Douglas concluded: “We must leave this place determined to carry forth the history of faith that is VTS. A history of being a people living into the one in whose image they are created, bestowed with the gift of imagination. Being the people who are inquisitive, who are impassioned, who are inspired, leading us all into the future that God has imagined.”

The full Commencement ceremony can be viewed on the VTS YouTube channel.

Prizes and Awards:

Laura Natta received the Anglican Communion Prize, which recognizes a graduating student who has shown an outstanding commitment to discerning the mission of God through World Anglicanism.

Katie Hoyer received the Thomas Underwood Dudley Award for Reading of Scripture and Liturgy. The award recognizes a graduating student who, in the opinion of the faculty, has demonstrated excellence in the public reading and interpretation of the Scriptures and the Liturgy.

Robert Bingham Powell received the Doctoral Thesis Award that is given to a graduating doctoral student who has written an exceptional thesis with clarity, depth, and boundedness that addresses a higher aim of Christian life, service, and leadership.

Steve Bragaw and Mitchell Felton each received The Episcopal Preaching Foundation Award. Sponsored by the Episcopal Preaching Foundation, the award is bestowed upon graduating Masters-level students who, in the estimation of the Dean and Faculty, have demonstrated the most improvement in preaching.

Joshua Padraig Cavanaugh and Elizabeth Walker were recipients of The Charles and Janet Harris Award that is given each year to candidates for Holy Orders who have demonstrated academic excellence and leadership ability.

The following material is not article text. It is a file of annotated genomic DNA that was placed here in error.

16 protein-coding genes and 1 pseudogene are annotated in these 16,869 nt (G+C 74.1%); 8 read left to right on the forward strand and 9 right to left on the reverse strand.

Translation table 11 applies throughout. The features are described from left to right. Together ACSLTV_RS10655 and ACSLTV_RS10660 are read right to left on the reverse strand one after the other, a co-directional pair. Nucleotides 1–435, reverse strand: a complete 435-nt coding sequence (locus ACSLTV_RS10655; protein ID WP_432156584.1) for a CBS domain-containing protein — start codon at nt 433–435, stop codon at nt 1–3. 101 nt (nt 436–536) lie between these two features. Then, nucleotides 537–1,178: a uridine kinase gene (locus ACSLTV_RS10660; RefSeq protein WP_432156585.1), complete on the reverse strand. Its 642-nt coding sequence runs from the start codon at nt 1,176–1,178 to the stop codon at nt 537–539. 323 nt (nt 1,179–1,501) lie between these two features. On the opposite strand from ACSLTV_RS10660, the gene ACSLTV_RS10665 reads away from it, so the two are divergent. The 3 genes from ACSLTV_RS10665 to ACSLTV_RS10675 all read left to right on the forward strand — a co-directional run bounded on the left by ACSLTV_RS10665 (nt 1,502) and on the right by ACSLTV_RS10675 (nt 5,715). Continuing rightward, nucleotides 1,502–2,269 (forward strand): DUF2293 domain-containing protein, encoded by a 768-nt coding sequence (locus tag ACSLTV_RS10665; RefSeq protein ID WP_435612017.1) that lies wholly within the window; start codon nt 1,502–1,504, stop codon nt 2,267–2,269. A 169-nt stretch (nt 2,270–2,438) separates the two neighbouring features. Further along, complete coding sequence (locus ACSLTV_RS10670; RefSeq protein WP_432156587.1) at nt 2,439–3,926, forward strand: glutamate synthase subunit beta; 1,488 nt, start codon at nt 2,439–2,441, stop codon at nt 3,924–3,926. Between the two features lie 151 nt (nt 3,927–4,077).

Bonnie Bivins received The Ronnie A. Yoder Scholarship Award that was established by the Honorable Judge Ronnie A. Yoder “to advance the study of love as an appropriate center of Christian theology, life, preaching, and practice, and to explore love as an ecumenical theme unifying all of humankind’s religions.”

Mary Beth Buchholz received The Master of Arts Award that is given to a graduating Master of Arts student who has researched and written an exceptional and original thesis or capstone project with clarity, depth, and integrity.

Christopher Poore received The Bishop Mark Dyer Prize for Theological Reflection. The Bishop Mark Dyer Prize for Theological Reflection recognizes a graduating senior who has developed theological skills and insights to support preaching and service.

Janettarose Greene received the 2023 Susan Ford Chair, a gift awarded in the estimation of the Dean and Faculty to a member of the graduating class who has exhibited a strong commitment to the community life and mission of the Seminary.


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About VTS:

Virginia Theological Seminary was founded in 1823 by St. Paul’s Church in Alexandria, Virginia. It is the strongest seminary in the Anglican Communion and has a long tradition of shaping faithful women and men, lay and ordained, for leadership in The Episcopal Church and beyond. Visited by three Presidents, the seminary provides more than 25 percent of the clergy of The Episcopal Church.